The Role of Obesity and Type 2 Diabetes Mellitus in the Development of Male Obesity-associated Secondary Hypogonadism

S. A. Saboor Aftab; S. Kumar; T. M. Barber


Clin Endocrinol. 2013;78(3):330-337. 

In This Article

Male SH in T2DM


Since the first description of the high prevalence of SH in men with T2DM, the importance of this association has increasingly been recognized.[9] On the basis of current literature, specific assays and currently recommended reference ranges for testosterone, the prevalence of male SH in T2DM was estimated to be 29% (range 25–40%), with a higher prevalence of 50% if obesity and T2DM occur concurrently.[9,22,46] The prevalence of SH in young men (aged 18–35 years) with T2DM has been shown to be as high as 33%.[47]


There are a number of possible mechanisms whereby male SH is associated with T2DM, and it is likely that complex mechanisms pertain.[1,5] Given the strong coexistence of male SH, obesity and T2DM outlined in the previous section, it is possible that much of the association between SH and T2DM is mediated via obesity-related factors such as enhanced aromatase activity. However, it is clear that the concurrence of obesity with T2DM appears to be a greater risk factor for SH than the presence of either of these entities alone.[9,22,46] This implies that other factors relating to T2DM per se (i.e. independent of obesity) may be involved. The existing literature suggests that plasma testosterone levels in men with T2DM correlate with insulin resistance, BMI, elevated inflammatory markers such as CRP and not per se with the duration and degree of hyperglycaemia. Consistent with this observation is the fact that male SH is rare in type 1 diabetes mellitus.[2,8–10] Despite these observations, however, further investigation is required to elucidate a possible direct role of hyperglycaemia in the development of male SH.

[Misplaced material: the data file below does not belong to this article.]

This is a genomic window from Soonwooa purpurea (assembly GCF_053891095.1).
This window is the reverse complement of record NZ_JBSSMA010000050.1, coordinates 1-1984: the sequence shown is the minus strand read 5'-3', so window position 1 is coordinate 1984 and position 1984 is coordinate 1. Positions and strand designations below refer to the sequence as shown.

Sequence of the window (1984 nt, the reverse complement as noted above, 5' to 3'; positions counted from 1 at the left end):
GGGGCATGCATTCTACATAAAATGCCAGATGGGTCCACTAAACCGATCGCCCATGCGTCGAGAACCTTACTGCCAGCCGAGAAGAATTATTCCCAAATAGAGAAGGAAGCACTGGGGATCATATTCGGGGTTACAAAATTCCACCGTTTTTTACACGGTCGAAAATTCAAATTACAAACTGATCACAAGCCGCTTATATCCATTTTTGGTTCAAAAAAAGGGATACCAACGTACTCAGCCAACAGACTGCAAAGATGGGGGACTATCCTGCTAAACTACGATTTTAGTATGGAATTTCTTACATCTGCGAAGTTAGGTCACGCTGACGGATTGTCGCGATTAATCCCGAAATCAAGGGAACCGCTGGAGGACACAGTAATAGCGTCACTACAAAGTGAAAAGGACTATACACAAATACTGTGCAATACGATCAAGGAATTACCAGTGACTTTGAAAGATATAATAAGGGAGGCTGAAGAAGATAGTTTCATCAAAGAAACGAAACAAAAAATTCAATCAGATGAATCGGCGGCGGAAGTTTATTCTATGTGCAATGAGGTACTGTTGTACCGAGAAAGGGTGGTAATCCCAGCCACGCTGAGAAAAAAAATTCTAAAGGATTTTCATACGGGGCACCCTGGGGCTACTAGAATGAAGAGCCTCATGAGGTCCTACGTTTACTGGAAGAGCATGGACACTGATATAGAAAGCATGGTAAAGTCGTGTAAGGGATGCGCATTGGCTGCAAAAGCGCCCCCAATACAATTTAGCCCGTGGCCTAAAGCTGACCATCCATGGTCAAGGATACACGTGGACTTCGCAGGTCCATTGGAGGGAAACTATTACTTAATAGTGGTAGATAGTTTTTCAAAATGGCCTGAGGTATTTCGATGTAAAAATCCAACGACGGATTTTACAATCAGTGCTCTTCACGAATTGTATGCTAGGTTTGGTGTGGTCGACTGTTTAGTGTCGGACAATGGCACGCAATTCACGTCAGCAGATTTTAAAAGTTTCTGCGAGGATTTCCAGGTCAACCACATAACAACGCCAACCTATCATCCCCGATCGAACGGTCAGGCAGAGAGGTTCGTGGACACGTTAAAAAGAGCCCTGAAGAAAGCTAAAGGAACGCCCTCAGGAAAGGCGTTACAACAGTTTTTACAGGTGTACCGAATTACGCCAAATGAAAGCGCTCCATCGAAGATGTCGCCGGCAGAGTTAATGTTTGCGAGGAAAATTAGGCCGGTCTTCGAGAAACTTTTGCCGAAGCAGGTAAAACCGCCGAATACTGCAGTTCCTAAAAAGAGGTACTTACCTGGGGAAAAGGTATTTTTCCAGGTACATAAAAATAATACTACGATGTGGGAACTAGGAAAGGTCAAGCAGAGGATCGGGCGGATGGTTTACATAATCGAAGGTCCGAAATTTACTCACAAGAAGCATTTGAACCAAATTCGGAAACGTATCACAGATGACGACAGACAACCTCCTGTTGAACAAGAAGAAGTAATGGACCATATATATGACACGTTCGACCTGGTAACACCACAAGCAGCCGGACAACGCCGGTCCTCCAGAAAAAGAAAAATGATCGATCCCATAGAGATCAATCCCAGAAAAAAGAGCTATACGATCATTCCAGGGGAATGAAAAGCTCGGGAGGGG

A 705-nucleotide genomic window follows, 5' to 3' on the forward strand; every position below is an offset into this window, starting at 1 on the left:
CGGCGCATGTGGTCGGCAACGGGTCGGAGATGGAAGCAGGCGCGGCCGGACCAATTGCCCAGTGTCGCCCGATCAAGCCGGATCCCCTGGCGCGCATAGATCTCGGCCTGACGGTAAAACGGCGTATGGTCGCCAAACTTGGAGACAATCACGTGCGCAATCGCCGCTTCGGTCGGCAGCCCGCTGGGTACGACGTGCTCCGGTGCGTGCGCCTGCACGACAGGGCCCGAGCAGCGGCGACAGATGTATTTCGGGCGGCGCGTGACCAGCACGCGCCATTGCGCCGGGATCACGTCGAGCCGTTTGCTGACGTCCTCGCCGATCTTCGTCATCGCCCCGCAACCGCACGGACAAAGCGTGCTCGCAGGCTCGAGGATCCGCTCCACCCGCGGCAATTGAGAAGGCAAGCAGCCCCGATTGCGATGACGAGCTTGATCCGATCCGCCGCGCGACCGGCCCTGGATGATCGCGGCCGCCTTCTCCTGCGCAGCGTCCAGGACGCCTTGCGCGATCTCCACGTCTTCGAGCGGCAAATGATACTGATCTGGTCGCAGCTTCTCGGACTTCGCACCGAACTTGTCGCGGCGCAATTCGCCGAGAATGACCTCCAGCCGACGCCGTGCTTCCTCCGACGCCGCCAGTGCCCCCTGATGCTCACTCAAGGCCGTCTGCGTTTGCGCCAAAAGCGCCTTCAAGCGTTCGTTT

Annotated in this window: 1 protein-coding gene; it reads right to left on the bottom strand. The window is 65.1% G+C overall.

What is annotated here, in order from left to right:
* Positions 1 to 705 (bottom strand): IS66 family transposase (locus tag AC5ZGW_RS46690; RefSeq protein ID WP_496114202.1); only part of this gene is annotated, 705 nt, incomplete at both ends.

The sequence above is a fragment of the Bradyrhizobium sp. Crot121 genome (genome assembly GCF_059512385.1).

The obesity-related pathogenic mechanisms that may play a role in the development of male SH in T2DM include the effects of insulin resistance at various levels, including effects on lipases.[1,48] The presence of low testosterone levels in men is known to lead to a reduction in muscle mass and an increase in visceral fat mass, insulin resistance and enhanced activity of lipoprotein lipase (LPL), the main enzymatic regulator of triglyceride uptake into the fat cell (preferentially visceral fat).[1,48] Hypogonadism induces LPL at the adipose tissue level, thereby promoting the storage of triglycerides. Hypogonadism also inhibits hormone-sensitive lipase, which limits β oxidation that ultimately increases fat mass.[49] This in turn results in an increase in oestradiol formation through enhanced adipose tissue aromatase activity as described in the previous section.[2] Other effects of insulin resistance and compensatory hyperinsulinaemia (features of T2DM) include suppression of hepatic SHBG synthesis, and suppression of the hypothalamic–pituitary unit through effects of inflammatory mediators that are known to be increased in insulin-resistant states.[2,50] Impaired insulin signalling within hypothalamic neurones in insulin-resistant states may also play a role in the development of SH. This hypothesis is based on data from neuron-specific insulin receptor knock-out male mice, in which a 60–90% decrease in serum LH concentration was observed, and a normal or supernormal LH release in response to GnRH stimulation was demonstrated.[51] These results imply that insulin acts on hypothalamic neurons to facilitate GnRH release and thus promote gonadotrophin secretion.[51] Regarding the role of oestradiol in male SH associated with T2DM, a recent study in 240 T2DM men with and without SH, found that free oestradiol concentrations were directly related to free testosterone concentrations, irrespective of age or surprisingly BMI. The diminished availability of testosterone as a substrate for aromatization in the adipose tissue may therefore be a major determinant of oestradiol levels. Thus, as the testosterone level falls, oestradiol levels may start coming down due to lack of substrate for the aromatase enzyme. This hypothesis has been supported by the European Male Ageing Study.[52] The pathogenic mechanisms implicated in the development of MOSH in T2DM have been outlined in Fig. 1.